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Business Morale in Australia Still Low, Says Report

Business Morale in Australia Still Low, Says Report

Business morale in Australia is still rather down in the dumps, according to the latest poll assessing the business confidence index, for the month of May. This even in spite of the recently lowered interest rates, which continued the policy of the central bank that has been slashing the official cash rate every other few […]

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Business morale in Australia is still rather down in the dumps, according to the latest poll assessing the business confidence index, for the month of May. This even in spite of the recently lowered interest rates, which continued the policy of the central bank that has been slashing the official cash rate every other few months for almost two years now. On the one hand, the current business confidence levels are being influenced by consumer confidence, which remains low in many sectors, most notably in wholesale and retail. And with consumers buying less than before, it’s only natural that business owners should grow more and more worried about cash flows and covering overheads, before they can even come to consider profits. Add to this anxiety-inducing landscape the issue of a struggling small business sector and you’ll get the impression that the Australian economy is nowhere near as stable as the politicos would want the public to believe it is.

Confidence down in May

The business confidence survey, completed by one of Australia’s Big Four banks for the month of May, says the index has stagnated at -1. The index remains unchanged from the previous month, even though some improvements were recorded in the manufacturing business. Those improvements can be chalked up to a lower currency exchange rate – a tricky factor, when considering that it’s the same one to have caused stagnation in the mining sector. The country’s mining industry remains the most pessimistic one, with commodity prices still low and mining projects still low on funding. Historically, the business confidence level in Australia averages out at 5, from 1989 to the present day, which makes current levels stand out as worryingly low.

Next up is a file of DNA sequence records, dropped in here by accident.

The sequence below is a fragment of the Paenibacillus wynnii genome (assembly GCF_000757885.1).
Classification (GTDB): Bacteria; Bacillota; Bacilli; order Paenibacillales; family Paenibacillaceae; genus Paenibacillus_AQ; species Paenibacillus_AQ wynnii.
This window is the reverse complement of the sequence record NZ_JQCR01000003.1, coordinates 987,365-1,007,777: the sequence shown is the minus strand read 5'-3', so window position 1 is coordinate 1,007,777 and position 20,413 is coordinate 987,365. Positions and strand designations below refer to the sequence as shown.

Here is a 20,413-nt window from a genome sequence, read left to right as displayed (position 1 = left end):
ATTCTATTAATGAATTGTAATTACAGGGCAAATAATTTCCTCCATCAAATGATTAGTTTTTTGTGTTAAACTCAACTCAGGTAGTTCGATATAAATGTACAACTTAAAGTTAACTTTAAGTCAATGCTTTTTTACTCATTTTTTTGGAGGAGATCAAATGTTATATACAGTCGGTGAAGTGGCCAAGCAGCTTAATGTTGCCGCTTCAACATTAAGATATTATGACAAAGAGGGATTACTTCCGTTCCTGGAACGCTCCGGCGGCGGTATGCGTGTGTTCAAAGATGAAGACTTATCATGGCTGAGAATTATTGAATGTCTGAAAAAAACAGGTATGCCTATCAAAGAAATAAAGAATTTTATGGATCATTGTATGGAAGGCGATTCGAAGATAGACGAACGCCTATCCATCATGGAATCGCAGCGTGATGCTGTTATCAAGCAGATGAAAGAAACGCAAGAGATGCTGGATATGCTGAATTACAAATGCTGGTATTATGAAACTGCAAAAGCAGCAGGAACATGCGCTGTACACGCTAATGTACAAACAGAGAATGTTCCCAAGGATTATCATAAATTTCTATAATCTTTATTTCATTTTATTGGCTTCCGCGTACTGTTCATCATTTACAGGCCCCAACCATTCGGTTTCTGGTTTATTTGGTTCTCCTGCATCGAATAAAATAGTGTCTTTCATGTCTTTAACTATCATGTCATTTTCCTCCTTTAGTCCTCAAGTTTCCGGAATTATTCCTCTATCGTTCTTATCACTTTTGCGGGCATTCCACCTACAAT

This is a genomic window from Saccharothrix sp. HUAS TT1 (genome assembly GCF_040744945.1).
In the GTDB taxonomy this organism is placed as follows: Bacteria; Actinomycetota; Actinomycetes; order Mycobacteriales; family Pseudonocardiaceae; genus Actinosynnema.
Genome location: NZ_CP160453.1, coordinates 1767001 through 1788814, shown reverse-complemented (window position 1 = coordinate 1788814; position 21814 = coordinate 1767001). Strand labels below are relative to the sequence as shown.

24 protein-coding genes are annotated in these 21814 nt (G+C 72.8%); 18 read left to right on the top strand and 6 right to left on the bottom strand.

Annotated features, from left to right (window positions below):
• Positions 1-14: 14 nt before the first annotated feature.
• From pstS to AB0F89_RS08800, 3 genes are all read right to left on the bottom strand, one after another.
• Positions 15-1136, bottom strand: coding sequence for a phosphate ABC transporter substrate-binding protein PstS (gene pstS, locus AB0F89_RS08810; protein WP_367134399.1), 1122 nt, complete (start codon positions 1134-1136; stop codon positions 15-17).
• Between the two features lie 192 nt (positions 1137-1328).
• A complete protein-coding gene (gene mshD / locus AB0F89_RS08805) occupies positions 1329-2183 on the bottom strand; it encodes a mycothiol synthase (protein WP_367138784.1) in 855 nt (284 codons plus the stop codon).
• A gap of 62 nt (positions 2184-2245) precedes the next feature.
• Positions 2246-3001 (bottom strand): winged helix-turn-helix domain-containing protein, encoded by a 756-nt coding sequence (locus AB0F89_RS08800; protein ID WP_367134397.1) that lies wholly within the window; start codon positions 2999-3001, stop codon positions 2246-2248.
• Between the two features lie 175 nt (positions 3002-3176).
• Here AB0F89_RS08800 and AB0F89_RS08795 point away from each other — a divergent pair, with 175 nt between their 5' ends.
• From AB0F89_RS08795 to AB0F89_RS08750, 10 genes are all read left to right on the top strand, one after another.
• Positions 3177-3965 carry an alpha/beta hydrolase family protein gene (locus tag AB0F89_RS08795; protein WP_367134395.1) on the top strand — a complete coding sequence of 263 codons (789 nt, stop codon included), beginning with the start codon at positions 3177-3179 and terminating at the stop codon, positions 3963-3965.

Aside from worries over fewer investment intentions in the mining sector, it’s important to note that the month of May brought on two important developments on a macroeconomic level in Australia. For one thing, the currency exchange rate for the Australian dollar has dropped to historically low rate, lower than the level of the United States dollar. For another thing, the Reserve Bank of Australia finally decided to lower the official cash rate to the previously predicted level of 2.75. This is also an unprecedentedly low rate, one that is likely to drive interest rates on banking products lower than ever before, yet it still remains insufficient, where business confidence is concerned.

Small franchise businesses at risk

Franchising in Australia is worth $202 billion, yet this profitability doesn’t warrant its security, it seems. This according to a recently published review, supported by the Federal Government, which proposes 18 amendments to the current Franchising Code. One of the amendments addresses the alleged issue of contract extension refusals, which franchisors have been known to dabble in. Such a situation obviously puts the franchisee at risk, after having spent large amounts of money and effort, in order to build up a business. Costs are becoming an increasingly important issue for small businesses in Australia, especially since many of them are both in debt and owed money, in a cycle of debt that makes them look for innovative cost cutting solutions. One such solution, that of virtual offices, can prove useful for small businesses in IT, yet franchises, which are often active in retail, may yet have to look for ways out of the cycle of debt.

The protective measures included among the amendments to the Code have yet to receive the full support of the Small Business Secretary in Parliament, yet the current holder of this chair, Bernie Ripon, has reiterated his allegiance to the cause. According to him, small businesses are something of a backbone for the Australian economy and they do, indeed, require more protection, in order to continue their growth.